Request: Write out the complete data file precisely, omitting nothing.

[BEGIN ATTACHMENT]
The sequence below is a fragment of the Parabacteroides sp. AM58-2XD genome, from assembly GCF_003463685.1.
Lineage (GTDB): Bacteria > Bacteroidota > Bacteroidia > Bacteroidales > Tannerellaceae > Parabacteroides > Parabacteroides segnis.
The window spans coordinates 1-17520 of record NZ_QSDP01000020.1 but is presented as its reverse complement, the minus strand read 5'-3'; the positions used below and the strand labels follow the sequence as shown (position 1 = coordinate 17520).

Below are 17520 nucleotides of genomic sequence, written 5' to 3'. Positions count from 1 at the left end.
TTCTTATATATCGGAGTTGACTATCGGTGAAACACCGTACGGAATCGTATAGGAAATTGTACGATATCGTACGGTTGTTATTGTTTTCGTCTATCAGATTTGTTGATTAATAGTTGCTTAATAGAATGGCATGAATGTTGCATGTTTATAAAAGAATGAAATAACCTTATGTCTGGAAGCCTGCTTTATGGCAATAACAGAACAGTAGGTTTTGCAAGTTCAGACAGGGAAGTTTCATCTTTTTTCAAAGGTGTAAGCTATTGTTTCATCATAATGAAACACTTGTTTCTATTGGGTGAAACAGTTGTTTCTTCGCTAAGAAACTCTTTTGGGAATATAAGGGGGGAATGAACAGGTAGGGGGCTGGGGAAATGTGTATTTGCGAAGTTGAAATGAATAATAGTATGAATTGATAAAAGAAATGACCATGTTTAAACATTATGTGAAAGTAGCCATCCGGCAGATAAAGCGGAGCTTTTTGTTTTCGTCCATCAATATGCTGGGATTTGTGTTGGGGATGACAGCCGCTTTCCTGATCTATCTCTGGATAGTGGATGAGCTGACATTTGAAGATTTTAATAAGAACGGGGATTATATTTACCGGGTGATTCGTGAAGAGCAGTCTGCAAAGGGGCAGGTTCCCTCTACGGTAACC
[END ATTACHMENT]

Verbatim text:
The sequence below is a fragment of the Parabacteroides sp. AM58-2XD genome, from assembly GCF_003463685.1.
Lineage (GTDB): Bacteria > Bacteroidota > Bacteroidia > Bacteroidales > Tannerellaceae > Parabacteroides > Parabacteroides segnis.
The window spans coordinates 1-17520 of record NZ_QSDP01000020.1 but is presented as its reverse complement, the minus strand read 5'-3'; the positions used below and the strand labels follow the sequence as shown (position 1 = coordinate 17520).

Below are 17520 nucleotides of genomic sequence, written 5' to 3'. Positions count from 1 at the left end.
TTCTTATATATCGGAGTTGACTATCGGTGAAACACCGTACGGAATCGTATAGGAAATTGTACGATATCGTACGGTTGTTATTGTTTTCGTCTATCAGATTTGTTGATTAATAGTTGCTTAATAGAATGGCATGAATGTTGCATGTTTATAAAAGAATGAAATAACCTTATGTCTGGAAGCCTGCTTTATGGCAATAACAGAACAGTAGGTTTTGCAAGTTCAGACAGGGAAGTTTCATCTTTTTTCAAAGGTGTAAGCTATTGTTTCATCATAATGAAACACTTGTTTCTATTGGGTGAAACAGTTGTTTCTTCGCTAAGAAACTCTTTTGGGAATATAAGGGGGGAATGAACAGGTAGGGGGCTGGGGAAATGTGTATTTGCGAAGTTGAAATGAATAATAGTATGAATTGATAAAAGAAATGACCATGTTTAAACATTATGTGAAAGTAGCCATCCGGCAGATAAAGCGGAGCTTTTTGTTTTCGTCCATCAATATGCTGGGATTTGTGTTGGGGATGACAGCCGCTTTCCTGATCTATCTCTGGATAGTGGATGAGCTGACATTTGAAGATTTTAATAAGAACGGGGATTATATTTACCGGGTGATTCGTGAAGAGCAGTCTGCAAAGGGGCAGGTTCCCTCTACGGTAACC